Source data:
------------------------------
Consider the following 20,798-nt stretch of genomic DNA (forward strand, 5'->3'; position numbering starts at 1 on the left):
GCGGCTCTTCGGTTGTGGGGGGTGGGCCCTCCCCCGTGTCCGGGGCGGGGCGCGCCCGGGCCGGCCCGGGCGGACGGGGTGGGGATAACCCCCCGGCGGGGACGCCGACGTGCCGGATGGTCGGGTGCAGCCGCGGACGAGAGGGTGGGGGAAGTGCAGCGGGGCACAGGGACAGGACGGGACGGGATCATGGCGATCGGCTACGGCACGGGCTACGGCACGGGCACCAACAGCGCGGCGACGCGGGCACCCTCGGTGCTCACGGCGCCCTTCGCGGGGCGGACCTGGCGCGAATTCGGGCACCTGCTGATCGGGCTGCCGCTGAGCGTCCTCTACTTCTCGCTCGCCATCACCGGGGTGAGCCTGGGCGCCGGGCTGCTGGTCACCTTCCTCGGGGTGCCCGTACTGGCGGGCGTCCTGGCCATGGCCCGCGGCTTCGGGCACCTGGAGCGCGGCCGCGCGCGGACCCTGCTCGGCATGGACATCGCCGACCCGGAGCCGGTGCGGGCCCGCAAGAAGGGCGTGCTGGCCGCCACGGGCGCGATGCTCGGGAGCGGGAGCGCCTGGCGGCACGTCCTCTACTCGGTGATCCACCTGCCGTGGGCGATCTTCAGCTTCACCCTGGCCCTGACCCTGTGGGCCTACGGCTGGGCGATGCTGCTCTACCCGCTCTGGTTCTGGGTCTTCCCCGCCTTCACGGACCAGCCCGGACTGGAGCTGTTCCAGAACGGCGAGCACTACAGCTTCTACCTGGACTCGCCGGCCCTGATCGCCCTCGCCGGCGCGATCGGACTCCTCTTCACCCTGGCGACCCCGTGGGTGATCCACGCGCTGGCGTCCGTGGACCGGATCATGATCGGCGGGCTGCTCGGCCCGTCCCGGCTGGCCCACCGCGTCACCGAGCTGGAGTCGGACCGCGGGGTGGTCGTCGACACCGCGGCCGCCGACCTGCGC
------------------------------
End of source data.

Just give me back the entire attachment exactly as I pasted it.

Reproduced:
Consider the following 20,798-nt stretch of genomic DNA (forward strand, 5'->3'; position numbering starts at 1 on the left):
GCGGCTCTTCGGTTGTGGGGGGTGGGCCCTCCCCCGTGTCCGGGGCGGGGCGCGCCCGGGCCGGCCCGGGCGGACGGGGTGGGGATAACCCCCCGGCGGGGACGCCGACGTGCCGGATGGTCGGGTGCAGCCGCGGACGAGAGGGTGGGGGAAGTGCAGCGGGGCACAGGGACAGGACGGGACGGGATCATGGCGATCGGCTACGGCACGGGCTACGGCACGGGCACCAACAGCGCGGCGACGCGGGCACCCTCGGTGCTCACGGCGCCCTTCGCGGGGCGGACCTGGCGCGAATTCGGGCACCTGCTGATCGGGCTGCCGCTGAGCGTCCTCTACTTCTCGCTCGCCATCACCGGGGTGAGCCTGGGCGCCGGGCTGCTGGTCACCTTCCTCGGGGTGCCCGTACTGGCGGGCGTCCTGGCCATGGCCCGCGGCTTCGGGCACCTGGAGCGCGGCCGCGCGCGGACCCTGCTCGGCATGGACATCGCCGACCCGGAGCCGGTGCGGGCCCGCAAGAAGGGCGTGCTGGCCGCCACGGGCGCGATGCTCGGGAGCGGGAGCGCCTGGCGGCACGTCCTCTACTCGGTGATCCACCTGCCGTGGGCGATCTTCAGCTTCACCCTGGCCCTGACCCTGTGGGCCTACGGCTGGGCGATGCTGCTCTACCCGCTCTGGTTCTGGGTCTTCCCCGCCTTCACGGACCAGCCCGGACTGGAGCTGTTCCAGAACGGCGAGCACTACAGCTTCTACCTGGACTCGCCGGCCCTGATCGCCCTCGCCGGCGCGATCGGACTCCTCTTCACCCTGGCGACCCCGTGGGTGATCCACGCGCTGGCGTCCGTGGACCGGATCATGATCGGCGGGCTGCTCGGCCCGTCCCGGCTGGCCCACCGCGTCACCGAGCTGGAGTCGGACCGCGGGGTGGTCGTCGACACCGCGGCCGCCGACCTGCGC